This affects the characteristics of the mortgage. With a regular mortgage, your loan balance decreases as you make payments, meaning that your home equity increases. With a reverse mortgage, your loan balance increases as you receive payments, meaning that your home equity decreases. Reverse mortgage interest will also increase your loan balance. In other words, the more you borrow with a reverse mortgage, the less home equity you will have.
Can I owe more than my home is worth with a reverse mortgage?
Most reverse mortgages are non-recourse loans, which means that you won’t owe more than your home is worth. You can still owe more than your home is worth, such as if your home's value drops significantly, but you won't have to pay the difference between the value of your home and the balance of your reverse mortgage. Instead, mortgage insurance will cover any remaining amount left over after the sale of your home.
Types of Reverse Mortgages
The three main types of reverse mortgages are Home Equity Conversion Mortgages (HECM), Proprietary Reverse Mortgages, and Single-Purpose Reverse Mortgages.
How Much Can I Borrow With a Reverse Mortgage?
You can use this Reverse Mortgage Calculator to estimate the amount you can get with this mortgage.The amount you can borrow with a reverse mortgage depends on several factors, such as:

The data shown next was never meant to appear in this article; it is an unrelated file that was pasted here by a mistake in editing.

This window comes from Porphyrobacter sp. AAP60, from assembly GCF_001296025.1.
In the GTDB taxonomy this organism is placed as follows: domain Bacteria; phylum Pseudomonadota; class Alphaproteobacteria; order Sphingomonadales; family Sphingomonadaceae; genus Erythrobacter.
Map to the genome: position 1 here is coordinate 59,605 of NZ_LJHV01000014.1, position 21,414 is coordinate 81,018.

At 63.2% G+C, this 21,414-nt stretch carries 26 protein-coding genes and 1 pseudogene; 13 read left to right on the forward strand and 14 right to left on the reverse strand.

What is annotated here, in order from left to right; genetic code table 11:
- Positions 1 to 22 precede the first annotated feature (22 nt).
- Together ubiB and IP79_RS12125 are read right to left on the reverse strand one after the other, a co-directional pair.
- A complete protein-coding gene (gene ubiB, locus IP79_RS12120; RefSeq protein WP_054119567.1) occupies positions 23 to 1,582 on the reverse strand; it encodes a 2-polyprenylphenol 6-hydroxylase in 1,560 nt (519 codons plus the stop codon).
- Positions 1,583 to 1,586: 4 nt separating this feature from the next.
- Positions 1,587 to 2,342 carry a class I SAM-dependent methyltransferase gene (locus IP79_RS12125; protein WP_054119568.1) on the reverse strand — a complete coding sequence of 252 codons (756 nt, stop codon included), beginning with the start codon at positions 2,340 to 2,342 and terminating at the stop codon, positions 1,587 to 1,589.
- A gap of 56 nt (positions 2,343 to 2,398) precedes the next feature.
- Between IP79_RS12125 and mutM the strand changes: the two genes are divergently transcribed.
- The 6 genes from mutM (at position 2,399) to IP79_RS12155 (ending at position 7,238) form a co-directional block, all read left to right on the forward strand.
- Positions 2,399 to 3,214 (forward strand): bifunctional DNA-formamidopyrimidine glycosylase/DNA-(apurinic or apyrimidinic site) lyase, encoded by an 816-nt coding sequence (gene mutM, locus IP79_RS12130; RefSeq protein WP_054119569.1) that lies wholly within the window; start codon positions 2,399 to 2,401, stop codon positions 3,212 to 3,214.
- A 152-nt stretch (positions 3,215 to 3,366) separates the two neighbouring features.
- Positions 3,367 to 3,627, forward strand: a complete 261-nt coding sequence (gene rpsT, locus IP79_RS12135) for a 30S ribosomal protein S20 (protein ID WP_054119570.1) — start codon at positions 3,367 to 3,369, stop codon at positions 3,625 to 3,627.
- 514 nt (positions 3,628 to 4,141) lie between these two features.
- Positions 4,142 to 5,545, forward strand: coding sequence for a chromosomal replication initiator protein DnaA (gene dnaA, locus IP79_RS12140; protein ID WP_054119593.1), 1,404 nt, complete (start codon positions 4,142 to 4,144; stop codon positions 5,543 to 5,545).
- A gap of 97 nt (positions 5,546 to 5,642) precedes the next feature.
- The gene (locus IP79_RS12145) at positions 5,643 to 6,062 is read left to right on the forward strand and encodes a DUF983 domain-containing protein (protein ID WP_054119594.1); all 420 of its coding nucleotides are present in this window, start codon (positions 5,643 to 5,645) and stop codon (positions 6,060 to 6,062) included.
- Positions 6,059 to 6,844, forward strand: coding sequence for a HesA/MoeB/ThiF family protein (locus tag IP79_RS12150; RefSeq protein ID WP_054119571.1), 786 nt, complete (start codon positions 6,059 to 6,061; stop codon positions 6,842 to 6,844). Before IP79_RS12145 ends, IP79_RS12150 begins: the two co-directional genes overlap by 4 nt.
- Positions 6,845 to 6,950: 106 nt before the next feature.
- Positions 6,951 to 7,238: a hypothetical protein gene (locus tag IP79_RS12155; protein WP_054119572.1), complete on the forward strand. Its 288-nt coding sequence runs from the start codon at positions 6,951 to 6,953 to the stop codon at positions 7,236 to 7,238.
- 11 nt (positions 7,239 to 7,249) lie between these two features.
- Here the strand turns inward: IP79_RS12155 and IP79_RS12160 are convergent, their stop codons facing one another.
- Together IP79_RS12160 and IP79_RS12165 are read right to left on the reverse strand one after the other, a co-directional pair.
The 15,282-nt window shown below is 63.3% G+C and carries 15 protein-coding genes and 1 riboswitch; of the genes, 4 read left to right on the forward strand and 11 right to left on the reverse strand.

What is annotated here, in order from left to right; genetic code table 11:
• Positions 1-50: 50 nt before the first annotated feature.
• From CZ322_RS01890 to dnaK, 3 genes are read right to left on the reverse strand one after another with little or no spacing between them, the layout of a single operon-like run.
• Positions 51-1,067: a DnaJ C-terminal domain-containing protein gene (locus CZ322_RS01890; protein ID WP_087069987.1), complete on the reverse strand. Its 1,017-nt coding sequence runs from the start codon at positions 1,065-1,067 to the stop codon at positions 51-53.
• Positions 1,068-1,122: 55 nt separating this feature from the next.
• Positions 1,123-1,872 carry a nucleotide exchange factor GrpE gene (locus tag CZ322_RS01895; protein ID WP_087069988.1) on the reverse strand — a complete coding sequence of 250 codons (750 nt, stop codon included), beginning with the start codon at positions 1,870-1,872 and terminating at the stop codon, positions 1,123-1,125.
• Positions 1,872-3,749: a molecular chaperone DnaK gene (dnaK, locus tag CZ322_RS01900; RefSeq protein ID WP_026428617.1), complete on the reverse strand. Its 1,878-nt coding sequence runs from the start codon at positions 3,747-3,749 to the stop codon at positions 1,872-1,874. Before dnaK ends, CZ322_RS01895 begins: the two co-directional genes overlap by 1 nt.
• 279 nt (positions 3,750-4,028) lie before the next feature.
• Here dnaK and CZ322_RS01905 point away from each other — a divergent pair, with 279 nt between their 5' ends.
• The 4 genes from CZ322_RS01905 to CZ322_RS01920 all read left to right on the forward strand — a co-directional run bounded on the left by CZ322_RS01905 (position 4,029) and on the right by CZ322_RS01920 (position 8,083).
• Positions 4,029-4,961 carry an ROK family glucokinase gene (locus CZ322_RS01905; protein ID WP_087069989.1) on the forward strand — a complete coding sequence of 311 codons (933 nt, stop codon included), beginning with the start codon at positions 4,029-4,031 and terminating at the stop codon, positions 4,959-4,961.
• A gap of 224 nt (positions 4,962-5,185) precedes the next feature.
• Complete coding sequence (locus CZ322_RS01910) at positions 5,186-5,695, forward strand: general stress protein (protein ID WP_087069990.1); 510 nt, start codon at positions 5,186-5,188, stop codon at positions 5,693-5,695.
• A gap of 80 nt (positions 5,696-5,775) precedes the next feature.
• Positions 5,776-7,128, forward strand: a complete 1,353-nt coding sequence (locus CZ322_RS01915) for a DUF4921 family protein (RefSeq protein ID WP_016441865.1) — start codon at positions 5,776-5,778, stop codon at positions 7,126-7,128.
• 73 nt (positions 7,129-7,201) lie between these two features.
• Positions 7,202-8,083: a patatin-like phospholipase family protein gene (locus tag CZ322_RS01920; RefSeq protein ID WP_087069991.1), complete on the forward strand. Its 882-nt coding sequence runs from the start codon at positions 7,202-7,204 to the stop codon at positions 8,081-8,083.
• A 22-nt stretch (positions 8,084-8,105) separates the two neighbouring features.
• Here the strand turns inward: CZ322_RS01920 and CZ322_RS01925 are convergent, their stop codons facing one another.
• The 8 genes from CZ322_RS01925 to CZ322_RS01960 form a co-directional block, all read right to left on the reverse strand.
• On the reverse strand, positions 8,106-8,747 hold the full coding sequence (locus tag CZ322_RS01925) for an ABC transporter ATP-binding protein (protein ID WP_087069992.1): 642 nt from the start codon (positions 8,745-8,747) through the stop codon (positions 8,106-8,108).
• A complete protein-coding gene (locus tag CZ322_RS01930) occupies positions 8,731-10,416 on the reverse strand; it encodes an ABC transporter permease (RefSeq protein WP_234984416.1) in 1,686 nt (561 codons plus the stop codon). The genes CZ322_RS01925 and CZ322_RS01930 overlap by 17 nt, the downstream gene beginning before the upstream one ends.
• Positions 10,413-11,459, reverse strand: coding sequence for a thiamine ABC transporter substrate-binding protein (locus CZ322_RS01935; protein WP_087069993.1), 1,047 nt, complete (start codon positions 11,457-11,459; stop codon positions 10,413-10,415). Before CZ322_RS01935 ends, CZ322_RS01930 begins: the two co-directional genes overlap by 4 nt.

- Age of the youngest borrower
- Home’s appraised value
- Current Interest rates
- Type of Reverse mortgage
- Amount of any existing mortgage or large debt
- Payment plan chosen
The maximum claim amount is the lesser of $970,800 for 2022 or your home value. This means that $970,800 is the absolute maximum that you can borrow with an FHA-insured reverse mortgage. Having a home value greater than $1 million will not allow you to borrow more than the maximum limit of $970,800. Homeowners of high-value homes that want to borrow a greater amount will be able to do so with a proprietary reverse mortgage from a private lender.
The “maximum claim amount” that mortgage insurance premium is based on is the amount that the lender can claim from mortgage insurance should the lender default on the reverse mortgage.